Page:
Kampala, Uganda — The dreaded Ebola virus that struck over 300 people in Kikwit, in the Democratic Republic of Congo in 1995, has killed 31 people in northern Uganda.
Ugandan ministry of health officials Saturday confirmed the prevalence of the disease for the first time in the country.
Ebola, described as a rapidly progressing disease, can kill within 24 hours. Victims of the disease described as Haemorrhagic fever, bleed through the mouth, anus, nose and ears, hence the description haemorrhagic fever.
Other symptoms include muscle pains and diarrhoea.
It is spread through body contact.
A ministry statement said laboratory tests had revealed that the dreaded Ebola virus was the cause of the epidemic that has been raging in Gulu district since September.
Three of the dead were student nurses, who treated the first Ebola patients admitted to a Lacor missionary hospital in Gulu town.
Field officials in Gulu told the Kampala-based New Vision newspaper that at least seven more people came down with the disease Saturday alone, bringing the number of people affected in the past two weeks to 51.
All the affected came from Rwot-Obillo in Aswa county, northern Gulu, Kasubi and Kabedo Opong in Gulu municipality.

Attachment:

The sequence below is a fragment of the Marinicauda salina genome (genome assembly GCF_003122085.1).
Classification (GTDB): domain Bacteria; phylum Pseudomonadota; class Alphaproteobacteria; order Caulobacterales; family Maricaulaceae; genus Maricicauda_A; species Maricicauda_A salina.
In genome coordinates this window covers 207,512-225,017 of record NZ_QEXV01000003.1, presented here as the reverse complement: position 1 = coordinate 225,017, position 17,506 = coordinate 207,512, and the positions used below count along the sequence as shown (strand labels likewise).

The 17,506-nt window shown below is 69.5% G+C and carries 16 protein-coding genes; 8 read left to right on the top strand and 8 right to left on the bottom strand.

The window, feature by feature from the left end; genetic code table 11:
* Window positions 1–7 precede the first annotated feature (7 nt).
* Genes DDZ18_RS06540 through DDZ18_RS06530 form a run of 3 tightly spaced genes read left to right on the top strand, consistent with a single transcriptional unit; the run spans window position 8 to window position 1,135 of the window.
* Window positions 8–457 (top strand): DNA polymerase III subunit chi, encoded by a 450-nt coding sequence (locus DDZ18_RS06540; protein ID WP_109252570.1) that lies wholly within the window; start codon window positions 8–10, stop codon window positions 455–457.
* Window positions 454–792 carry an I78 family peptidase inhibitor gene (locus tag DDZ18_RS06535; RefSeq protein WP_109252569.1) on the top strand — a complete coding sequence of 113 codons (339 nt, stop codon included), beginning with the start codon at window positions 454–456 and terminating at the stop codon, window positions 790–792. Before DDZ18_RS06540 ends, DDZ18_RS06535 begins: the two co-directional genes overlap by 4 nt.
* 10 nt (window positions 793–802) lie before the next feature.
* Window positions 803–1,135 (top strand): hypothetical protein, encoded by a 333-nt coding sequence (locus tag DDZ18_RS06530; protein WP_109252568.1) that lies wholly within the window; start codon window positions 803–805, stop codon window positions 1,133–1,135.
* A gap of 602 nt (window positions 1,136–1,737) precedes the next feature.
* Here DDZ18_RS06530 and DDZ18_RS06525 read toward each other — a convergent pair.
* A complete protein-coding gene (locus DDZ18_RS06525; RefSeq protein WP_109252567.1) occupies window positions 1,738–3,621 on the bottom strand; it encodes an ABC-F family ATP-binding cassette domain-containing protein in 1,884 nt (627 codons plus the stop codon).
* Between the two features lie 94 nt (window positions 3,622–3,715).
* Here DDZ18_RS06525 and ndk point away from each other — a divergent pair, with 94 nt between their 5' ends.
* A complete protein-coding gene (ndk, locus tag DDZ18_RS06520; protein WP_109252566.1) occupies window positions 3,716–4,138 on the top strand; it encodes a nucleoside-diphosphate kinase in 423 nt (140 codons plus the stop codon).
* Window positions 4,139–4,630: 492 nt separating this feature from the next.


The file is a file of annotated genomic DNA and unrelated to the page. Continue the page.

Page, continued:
The New Vision said at least five patients have recovered from the disease, and are quarantined in hospitals due to the fears associated with it.
Reports in Kampala are rife that the disease could have been brought into Uganda by returning Ugandan troops and their Congolese wives who are camped in Aswa.
But army spokesman, Maj. Phenehas Katirima, said no soldier in Gulu had suffered from the disease.
"The other day they were in Kololo (within Kampala) why didn't we get an outbreak in Kololo? Don't rush into speculation," Katirima told the paper.
Meanwhile, the ministry of health has embarked on an emergency recruitment of health education workers to curb the spread of the epidemic.
The workers are to visit the affected areas, teach the communities how to prevent the disease as well as look out for any new cases.
The ministry of health plans to supply drugs, protective wear and disinfectants to hospitals and health facilities in Gulu.
The medical personnel are to follow certain precautions to protect themselves and patients.
A task force headed by Gulu district administrator, Walter Ochora, has been set up to co-ordinate efforts to control the epidemic.